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The basis of the Mediterranean diet includes, among many other things, the regular intake of cereals with gluten, in many different formats (bread, pasta, etc.). From this portal we insist that wheat, barley, rye and oats are healthy foods, that they provide fiber, minerals and vitamins, and that their tolerance is usually excellent.
For years, however, the scientific community has been insisting on two entities in which the consumption of these cereals is involved. One is celiac disease, which affects 1% of the population, and which has solidly established diagnostic criteria. The other is non-celiac gluten sensitivity (SGNC), whose diagnostic bases are being founded at the present time. We will take the opportunity to review the latter.
There are authors who say that up to 10% of the population suffers from NCGS (gluten sensitivity). In 2014, the first pediatric case was published in Spain. Since then the subject has not stopped being talked about. This entity consists in that, with a cause-effect relationship, the subject who suffers from it, when he contacts cereals with gluten, develops one or more clinical manifestations. These manifestations range from digestive symptoms (abdominal pain, irregular bowel habit, flatulence, etc.) to extra-digestive symptoms (arthritis, anemia, neurological symptoms, etc.). These symptoms disappear when the subject is no longer exposed to gluten.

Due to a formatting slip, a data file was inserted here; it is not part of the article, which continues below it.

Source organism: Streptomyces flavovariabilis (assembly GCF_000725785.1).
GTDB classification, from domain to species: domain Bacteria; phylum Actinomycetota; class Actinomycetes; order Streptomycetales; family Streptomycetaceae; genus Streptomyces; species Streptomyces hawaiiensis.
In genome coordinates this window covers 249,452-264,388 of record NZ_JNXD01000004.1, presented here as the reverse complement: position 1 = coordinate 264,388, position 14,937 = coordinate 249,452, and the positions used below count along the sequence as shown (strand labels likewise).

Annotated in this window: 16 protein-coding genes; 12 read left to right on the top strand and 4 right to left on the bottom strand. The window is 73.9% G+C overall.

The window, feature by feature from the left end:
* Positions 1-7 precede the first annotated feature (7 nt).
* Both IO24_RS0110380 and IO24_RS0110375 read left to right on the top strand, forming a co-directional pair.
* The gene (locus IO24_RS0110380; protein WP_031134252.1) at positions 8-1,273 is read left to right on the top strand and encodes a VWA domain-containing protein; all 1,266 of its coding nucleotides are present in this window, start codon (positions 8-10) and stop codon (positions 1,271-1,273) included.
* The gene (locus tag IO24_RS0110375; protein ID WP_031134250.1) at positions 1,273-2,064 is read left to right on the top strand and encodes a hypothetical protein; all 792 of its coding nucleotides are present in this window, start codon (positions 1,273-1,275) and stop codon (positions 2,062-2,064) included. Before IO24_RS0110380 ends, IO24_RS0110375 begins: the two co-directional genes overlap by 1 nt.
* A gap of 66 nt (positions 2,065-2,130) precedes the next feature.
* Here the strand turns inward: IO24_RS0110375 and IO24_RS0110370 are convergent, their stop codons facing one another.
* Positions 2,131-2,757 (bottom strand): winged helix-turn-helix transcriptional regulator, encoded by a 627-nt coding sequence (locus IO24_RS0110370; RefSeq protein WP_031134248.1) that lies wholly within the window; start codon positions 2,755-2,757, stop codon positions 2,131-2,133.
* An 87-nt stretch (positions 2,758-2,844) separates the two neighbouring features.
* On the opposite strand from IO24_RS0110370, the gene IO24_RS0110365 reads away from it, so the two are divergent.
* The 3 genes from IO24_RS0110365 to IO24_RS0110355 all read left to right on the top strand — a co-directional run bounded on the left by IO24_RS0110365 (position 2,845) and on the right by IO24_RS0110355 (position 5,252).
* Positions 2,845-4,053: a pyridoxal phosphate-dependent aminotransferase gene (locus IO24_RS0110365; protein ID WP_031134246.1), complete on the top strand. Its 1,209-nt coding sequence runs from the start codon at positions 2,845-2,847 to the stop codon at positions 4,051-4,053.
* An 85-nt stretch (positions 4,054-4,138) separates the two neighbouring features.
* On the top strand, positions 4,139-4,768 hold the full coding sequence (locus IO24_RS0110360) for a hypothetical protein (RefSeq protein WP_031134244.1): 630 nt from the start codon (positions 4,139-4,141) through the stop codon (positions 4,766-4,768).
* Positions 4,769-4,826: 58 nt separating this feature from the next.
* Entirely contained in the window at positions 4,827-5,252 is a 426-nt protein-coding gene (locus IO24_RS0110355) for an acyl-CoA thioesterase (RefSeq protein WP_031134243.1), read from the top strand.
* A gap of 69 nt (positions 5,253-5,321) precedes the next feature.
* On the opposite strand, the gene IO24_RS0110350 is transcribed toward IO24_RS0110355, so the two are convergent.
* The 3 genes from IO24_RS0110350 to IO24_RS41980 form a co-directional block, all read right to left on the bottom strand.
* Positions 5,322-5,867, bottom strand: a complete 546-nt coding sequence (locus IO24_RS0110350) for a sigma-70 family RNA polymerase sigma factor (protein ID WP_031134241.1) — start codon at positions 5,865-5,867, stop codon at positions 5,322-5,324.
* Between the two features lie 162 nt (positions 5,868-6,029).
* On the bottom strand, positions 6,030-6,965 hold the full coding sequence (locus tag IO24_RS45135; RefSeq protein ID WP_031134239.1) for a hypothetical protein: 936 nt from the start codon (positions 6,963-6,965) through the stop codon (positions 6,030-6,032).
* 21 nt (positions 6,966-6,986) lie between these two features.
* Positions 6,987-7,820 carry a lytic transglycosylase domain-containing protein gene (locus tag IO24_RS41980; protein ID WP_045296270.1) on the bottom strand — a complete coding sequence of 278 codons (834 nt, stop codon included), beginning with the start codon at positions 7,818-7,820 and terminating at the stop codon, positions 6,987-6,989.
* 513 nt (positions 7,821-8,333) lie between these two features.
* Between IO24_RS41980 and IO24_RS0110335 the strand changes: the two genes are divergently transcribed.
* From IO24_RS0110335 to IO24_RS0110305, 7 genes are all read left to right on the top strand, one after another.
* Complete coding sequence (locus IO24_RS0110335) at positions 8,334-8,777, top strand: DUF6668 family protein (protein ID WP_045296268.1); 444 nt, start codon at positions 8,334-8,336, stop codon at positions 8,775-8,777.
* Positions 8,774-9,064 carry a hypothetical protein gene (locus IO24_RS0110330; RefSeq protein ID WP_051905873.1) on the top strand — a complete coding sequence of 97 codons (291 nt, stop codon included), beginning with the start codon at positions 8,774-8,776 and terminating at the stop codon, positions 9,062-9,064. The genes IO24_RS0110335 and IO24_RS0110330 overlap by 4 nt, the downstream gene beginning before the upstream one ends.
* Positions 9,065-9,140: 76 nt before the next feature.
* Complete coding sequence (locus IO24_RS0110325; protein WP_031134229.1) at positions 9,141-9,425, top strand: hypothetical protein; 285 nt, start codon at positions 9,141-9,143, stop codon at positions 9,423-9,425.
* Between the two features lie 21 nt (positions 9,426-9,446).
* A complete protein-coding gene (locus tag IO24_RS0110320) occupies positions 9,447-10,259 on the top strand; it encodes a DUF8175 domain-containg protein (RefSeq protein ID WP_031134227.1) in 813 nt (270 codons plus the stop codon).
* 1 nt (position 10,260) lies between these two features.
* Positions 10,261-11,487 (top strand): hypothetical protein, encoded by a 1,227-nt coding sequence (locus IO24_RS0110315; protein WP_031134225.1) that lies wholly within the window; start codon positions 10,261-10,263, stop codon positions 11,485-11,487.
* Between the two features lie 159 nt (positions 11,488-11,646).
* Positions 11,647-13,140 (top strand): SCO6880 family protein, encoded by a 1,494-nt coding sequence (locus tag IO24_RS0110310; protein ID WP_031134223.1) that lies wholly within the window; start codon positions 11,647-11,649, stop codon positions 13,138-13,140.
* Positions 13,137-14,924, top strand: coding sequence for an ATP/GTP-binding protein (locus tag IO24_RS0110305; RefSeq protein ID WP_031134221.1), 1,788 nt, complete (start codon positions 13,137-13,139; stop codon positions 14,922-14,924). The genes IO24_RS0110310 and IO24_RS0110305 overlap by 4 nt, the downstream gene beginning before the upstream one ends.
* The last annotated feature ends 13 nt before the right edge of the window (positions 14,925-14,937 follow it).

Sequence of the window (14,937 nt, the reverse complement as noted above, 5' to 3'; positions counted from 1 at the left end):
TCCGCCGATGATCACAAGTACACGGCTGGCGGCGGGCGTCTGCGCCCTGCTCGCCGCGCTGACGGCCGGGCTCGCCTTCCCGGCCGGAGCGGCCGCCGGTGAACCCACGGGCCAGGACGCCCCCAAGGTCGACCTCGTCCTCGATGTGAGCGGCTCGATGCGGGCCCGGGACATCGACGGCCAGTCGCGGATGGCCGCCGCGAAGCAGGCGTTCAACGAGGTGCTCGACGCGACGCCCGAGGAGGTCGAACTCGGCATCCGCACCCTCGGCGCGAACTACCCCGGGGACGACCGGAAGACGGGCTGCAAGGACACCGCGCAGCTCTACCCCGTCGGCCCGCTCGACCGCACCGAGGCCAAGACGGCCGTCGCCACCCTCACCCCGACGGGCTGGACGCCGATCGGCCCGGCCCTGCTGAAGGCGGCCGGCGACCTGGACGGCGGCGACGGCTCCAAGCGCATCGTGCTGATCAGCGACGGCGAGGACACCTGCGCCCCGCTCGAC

Laboratory tests are not at all conclusive (there may be a slight elevation of antigliadin antibodies and very mild changes in the intestinal biopsy). In any case, it seems common sense to recommend a therapeutic trial with a gluten-free diet in patients who state that there is a clear and repeated time sequence between exposure to gluten and the appearance of symptoms.
Reality or fiction? Today, many doctors comment with skepticism about this entity, which is increasingly well founded. It must be made clear that the fashion of eating gluten-free (whether or not we are sick, we feel good or feel bad) is precisely that: a passing fad, not a scientific recommendation. And from here we vindicate the benefits and excellence of each and every one of the cereals.
You can read more articles similar to Gluten sensitivity in childhood, in the Health on site category.